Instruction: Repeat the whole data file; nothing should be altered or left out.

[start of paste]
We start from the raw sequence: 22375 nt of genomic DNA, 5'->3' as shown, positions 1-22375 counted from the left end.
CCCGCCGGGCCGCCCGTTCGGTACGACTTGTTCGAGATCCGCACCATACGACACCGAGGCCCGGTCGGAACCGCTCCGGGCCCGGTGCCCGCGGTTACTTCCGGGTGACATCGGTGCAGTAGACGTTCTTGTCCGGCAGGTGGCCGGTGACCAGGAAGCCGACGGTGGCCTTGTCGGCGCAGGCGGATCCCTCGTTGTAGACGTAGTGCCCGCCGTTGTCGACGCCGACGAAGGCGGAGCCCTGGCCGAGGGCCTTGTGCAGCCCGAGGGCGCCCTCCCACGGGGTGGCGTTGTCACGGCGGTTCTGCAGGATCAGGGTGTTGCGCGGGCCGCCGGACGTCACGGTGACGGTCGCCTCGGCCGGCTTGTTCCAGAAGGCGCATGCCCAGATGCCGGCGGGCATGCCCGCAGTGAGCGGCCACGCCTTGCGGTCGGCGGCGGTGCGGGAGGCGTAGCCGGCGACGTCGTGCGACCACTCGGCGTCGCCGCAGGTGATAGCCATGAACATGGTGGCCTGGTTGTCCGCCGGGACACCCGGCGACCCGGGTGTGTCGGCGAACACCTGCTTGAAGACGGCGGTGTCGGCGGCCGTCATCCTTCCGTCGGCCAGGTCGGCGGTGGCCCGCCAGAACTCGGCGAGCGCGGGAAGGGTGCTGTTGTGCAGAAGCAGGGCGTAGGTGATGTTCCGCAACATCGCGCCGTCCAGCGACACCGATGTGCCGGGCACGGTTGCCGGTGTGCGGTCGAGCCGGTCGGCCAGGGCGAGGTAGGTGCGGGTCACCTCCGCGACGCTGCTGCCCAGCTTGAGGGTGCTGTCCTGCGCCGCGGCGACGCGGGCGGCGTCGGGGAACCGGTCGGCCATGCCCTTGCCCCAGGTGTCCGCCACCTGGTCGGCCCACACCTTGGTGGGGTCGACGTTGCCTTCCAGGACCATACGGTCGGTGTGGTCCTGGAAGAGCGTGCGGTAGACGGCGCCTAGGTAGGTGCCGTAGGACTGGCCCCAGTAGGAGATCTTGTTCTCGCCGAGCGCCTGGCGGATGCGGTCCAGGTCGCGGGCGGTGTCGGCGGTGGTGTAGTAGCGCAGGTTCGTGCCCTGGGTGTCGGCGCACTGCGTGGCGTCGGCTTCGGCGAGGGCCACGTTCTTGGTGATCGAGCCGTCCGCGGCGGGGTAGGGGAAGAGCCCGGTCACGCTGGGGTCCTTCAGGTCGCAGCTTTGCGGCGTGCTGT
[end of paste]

We start from the raw sequence: 22375 nt of genomic DNA, 5'->3' as shown, positions 1-22375 counted from the left end.
CCCGCCGGGCCGCCCGTTCGGTACGACTTGTTCGAGATCCGCACCATACGACACCGAGGCCCGGTCGGAACCGCTCCGGGCCCGGTGCCCGCGGTTACTTCCGGGTGACATCGGTGCAGTAGACGTTCTTGTCCGGCAGGTGGCCGGTGACCAGGAAGCCGACGGTGGCCTTGTCGGCGCAGGCGGATCCCTCGTTGTAGACGTAGTGCCCGCCGTTGTCGACGCCGACGAAGGCGGAGCCCTGGCCGAGGGCCTTGTGCAGCCCGAGGGCGCCCTCCCACGGGGTGGCGTTGTCACGGCGGTTCTGCAGGATCAGGGTGTTGCGCGGGCCGCCGGACGTCACGGTGACGGTCGCCTCGGCCGGCTTGTTCCAGAAGGCGCATGCCCAGATGCCGGCGGGCATGCCCGCAGTGAGCGGCCACGCCTTGCGGTCGGCGGCGGTGCGGGAGGCGTAGCCGGCGACGTCGTGCGACCACTCGGCGTCGCCGCAGGTGATAGCCATGAACATGGTGGCCTGGTTGTCCGCCGGGACACCCGGCGACCCGGGTGTGTCGGCGAACACCTGCTTGAAGACGGCGGTGTCGGCGGCCGTCATCCTTCCGTCGGCCAGGTCGGCGGTGGCCCGCCAGAACTCGGCGAGCGCGGGAAGGGTGCTGTTGTGCAGAAGCAGGGCGTAGGTGATGTTCCGCAACATCGCGCCGTCCAGCGACACCGATGTGCCGGGCACGGTTGCCGGTGTGCGGTCGAGCCGGTCGGCCAGGGCGAGGTAGGTGCGGGTCACCTCCGCGACGCTGCTGCCCAGCTTGAGGGTGCTGTCCTGCGCCGCGGCGACGCGGGCGGCGTCGGGGAACCGGTCGGCCATGCCCTTGCCCCAGGTGTCCGCCACCTGGTCGGCCCACACCTTGGTGGGGTCGACGTTGCCTTCCAGGACCATACGGTCGGTGTGGTCCTGGAAGAGCGTGCGGTAGACGGCGCCTAGGTAGGTGCCGTAGGACTGGCCCCAGTAGGAGATCTTGTTCTCGCCGAGCGCCTGGCGGATGCGGTCCAGGTCGCGGGCGGTGTCGGCGGTGGTGTAGTAGCGCAGGTTCGTGCCCTGGGTGTCGGCGCACTGCGTGGCGTCGGCTTCGGCGAGGGCCACGTTCTTGGTGATCGAGCCGTCCGCGGCGGGGTAGGGGAAGAGCCCGGTCACGCTGGGGTCCTTCAGGTCGCAGCTTTGCGGCGTGCTGT